ST. LOUIS -- Bud Black knew that his team would be in for a long night after watching St. Louis starter Adam Wainwright in the first inning on Tuesday night.
Wainwright not only set the side down in order, but he did so with authority.
"After an out, he caught the ball behind the mound and he marched right up that hill quickly," Black said. "Like he was really ready to get after that next hitter. I just saw an up-tempo guy with a tremendous amount of focus on getting guys out."
Black, a former pitcher, was dead on.
Wainwright tossed a four-hit shutout to lead the Cardinals to a 4-0 win before 39,151 at Busch Stadium.
San Diego, which lost for the second night in a row, falls to 4-12 on the road, the worst mark in the Majors.
Wainwright, who missed last season due to Tommy John surgery, fashioned his first complete game since August 6, 2010 against the Marlins. He struck out nine, walked one and was in total control from start to finish.
"That was the Adam Wainwright I remember before he got hurt," said San Diego catcher John Baker. "He's one of the top pitchers in baseball and I think he looked like that tonight for the first time this year."
Wainwright gave up doubles to Andy Parrino and pitching counterpart Edinson Volquez in the third and sixth innings. Yonder Alonso had a leadoff single in the seventh and pinch-hitter Blake Tekotte added one in the ninth.
The Padres had two runners on base only once -- in the ninth. Alonso drew a two-out walk but Jesus Guzman grounded out to end the game.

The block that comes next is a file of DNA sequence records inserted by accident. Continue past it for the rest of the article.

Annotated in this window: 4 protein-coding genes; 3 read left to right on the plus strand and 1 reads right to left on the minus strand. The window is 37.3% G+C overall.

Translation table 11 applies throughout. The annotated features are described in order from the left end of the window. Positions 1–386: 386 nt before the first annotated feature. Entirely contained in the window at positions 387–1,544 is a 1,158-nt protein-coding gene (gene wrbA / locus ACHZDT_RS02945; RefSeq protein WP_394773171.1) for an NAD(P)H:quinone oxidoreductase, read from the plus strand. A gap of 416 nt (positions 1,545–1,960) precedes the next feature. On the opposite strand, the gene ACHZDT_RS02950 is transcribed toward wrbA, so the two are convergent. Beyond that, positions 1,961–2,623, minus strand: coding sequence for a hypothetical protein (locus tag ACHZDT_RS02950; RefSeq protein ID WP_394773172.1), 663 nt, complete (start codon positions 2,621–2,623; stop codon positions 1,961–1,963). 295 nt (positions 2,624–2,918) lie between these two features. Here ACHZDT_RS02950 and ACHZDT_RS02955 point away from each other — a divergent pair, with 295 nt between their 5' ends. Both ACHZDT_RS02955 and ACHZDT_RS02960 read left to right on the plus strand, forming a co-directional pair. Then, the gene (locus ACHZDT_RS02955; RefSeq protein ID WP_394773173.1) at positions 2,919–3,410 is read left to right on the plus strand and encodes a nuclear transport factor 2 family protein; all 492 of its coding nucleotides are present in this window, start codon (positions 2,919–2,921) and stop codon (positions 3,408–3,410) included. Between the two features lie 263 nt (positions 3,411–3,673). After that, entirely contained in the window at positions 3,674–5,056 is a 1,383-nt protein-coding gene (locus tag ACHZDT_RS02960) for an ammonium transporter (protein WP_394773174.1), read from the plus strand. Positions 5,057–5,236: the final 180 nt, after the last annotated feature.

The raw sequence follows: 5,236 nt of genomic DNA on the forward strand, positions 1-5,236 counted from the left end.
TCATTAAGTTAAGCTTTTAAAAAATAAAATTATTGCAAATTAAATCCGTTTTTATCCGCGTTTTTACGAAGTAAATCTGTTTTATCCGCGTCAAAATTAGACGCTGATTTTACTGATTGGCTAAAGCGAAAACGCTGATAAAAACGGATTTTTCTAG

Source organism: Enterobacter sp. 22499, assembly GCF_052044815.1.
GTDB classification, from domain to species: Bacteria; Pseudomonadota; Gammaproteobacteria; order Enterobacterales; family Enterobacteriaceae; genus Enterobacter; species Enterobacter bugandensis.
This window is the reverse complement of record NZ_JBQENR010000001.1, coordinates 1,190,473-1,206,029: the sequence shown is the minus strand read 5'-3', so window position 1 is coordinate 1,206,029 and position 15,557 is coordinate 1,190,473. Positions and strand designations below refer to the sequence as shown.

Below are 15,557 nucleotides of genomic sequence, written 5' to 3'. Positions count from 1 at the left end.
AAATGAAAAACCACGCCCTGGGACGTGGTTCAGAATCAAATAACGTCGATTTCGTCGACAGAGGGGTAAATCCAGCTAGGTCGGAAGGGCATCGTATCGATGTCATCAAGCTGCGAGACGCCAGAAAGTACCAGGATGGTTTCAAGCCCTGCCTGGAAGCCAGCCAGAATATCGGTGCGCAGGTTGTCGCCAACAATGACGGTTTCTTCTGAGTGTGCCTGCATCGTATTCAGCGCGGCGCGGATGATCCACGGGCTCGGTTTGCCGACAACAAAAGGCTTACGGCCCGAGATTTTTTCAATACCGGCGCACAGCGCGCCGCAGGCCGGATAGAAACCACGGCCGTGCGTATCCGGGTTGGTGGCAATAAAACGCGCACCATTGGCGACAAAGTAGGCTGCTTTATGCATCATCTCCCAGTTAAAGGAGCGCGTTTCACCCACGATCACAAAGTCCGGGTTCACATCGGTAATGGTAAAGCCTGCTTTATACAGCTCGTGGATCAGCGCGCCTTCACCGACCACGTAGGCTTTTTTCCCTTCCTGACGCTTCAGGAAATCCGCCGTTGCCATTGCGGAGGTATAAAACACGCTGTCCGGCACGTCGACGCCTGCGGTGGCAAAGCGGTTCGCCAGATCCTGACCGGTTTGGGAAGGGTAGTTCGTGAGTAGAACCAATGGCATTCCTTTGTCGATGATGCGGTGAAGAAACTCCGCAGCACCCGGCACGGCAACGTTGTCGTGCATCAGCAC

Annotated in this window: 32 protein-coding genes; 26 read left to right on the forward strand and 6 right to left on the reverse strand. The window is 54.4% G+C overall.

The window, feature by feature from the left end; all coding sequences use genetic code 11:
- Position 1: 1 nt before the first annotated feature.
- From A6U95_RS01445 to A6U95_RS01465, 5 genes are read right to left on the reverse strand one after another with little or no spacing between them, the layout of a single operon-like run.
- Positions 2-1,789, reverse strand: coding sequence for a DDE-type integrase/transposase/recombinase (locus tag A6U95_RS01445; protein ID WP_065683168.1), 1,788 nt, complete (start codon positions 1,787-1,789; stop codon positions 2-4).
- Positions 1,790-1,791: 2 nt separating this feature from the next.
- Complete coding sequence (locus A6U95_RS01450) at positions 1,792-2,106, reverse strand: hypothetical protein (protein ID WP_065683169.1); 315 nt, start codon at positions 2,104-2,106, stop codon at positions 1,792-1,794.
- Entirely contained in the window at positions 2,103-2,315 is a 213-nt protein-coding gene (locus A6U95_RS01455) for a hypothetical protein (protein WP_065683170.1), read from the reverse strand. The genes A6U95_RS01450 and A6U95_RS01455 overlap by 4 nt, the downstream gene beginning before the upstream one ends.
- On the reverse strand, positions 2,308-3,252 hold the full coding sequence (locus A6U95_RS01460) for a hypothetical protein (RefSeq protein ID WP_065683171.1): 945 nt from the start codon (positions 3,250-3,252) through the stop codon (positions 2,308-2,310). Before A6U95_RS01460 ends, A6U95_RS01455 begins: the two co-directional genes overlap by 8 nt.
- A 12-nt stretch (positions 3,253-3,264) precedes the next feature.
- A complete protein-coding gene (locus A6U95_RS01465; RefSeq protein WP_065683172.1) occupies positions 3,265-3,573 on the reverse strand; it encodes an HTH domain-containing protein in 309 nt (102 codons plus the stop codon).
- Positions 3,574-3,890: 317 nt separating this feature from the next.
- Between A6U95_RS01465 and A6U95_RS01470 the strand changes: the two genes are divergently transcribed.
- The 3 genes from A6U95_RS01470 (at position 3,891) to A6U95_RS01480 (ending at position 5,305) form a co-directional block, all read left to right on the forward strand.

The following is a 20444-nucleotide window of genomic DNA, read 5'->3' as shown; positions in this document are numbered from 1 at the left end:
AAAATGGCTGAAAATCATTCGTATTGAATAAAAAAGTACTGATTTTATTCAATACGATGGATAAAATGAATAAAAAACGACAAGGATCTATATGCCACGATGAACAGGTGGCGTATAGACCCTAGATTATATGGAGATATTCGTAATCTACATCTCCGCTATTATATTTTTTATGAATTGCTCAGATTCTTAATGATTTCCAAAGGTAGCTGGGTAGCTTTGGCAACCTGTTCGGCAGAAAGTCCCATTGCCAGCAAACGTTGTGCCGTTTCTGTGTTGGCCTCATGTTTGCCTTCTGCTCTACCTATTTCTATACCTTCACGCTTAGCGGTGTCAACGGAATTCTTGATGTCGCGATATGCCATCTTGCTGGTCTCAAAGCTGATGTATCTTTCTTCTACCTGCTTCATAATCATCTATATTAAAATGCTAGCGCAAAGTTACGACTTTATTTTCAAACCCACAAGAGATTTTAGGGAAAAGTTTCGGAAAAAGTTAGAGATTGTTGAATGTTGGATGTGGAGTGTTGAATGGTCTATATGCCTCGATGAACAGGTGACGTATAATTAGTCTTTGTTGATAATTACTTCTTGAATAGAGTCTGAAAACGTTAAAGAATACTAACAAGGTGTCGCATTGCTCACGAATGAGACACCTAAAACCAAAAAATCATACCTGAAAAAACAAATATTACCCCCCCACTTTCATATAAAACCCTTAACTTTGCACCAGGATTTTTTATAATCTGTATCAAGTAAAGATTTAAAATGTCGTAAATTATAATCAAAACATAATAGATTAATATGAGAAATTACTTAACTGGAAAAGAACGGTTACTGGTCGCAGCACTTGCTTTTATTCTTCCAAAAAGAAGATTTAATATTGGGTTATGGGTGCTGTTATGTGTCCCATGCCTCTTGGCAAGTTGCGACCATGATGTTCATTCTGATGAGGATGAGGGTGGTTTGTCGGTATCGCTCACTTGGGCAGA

"That might be the best feeling I ever had pitching," Wainwright said. "I think it was a mindset of attacking hitters and making them hit my count."
Wainwright's stellar effort overshadowed a solid performance by Volquez, who gave up five hits and three earned runs over six innings.
Volquez surrendered two hits to the first four batters of the game before shutting St. Louis down over the next four innings. Volquez struck out just one batter, a season low.
Still, the right-hander was pleased with his performance.
"I think I did the best I could, I was battling the whole time," Volquez said. "I threw a lot of good pitches."
The Cardinals capitalized on a pair of defensive miscues to break open a one-run game with two runs in the sixth.
With runners on the corners, Beltran slapped a grounder to Alonso at first. Alonso had Daniel Descalso trapped between third and home and quickly rifled the ball to Parrino at third. Parrino fired home to Baker, and the throw got there in plenty of time, but Descalso managed to slide in under the tag.
"If that was anybody's fault it was mine for not being far enough in front of home plate to make the play," Baker said. "My mistakes of six or seven inches."
Later in the inning, shortstop Everth Cabrera booted a potential inning-ending double-play grounder off the bat of Greene with the bases loaded. Cabrera recovered to get the force at second, but Matt Holliday scored with the Cardinals' third run.
"That was one we should have turned," Black said.
The Padres, who entered the game with a .220 team batting average, have scored just 12 runs over the last six games. Wainwright added to those frustrations on Tuesday.
"He kept the ball on the corners, he broke some bats," Black said.
The streaking Alonso has hit safely in 21 of his last 24 games. He was doubled off first on a nice running catch by Holliday in the seventh.
Reliever Matt Palmer, who grew up 2 1/2 hours south of St. Louis in Caruthersville, Missouri, set the side down in order in the eighth.
Steve Overbey is a contributor to MLB.com. This story was not subject to the approval of Major League Baseball or its clubs.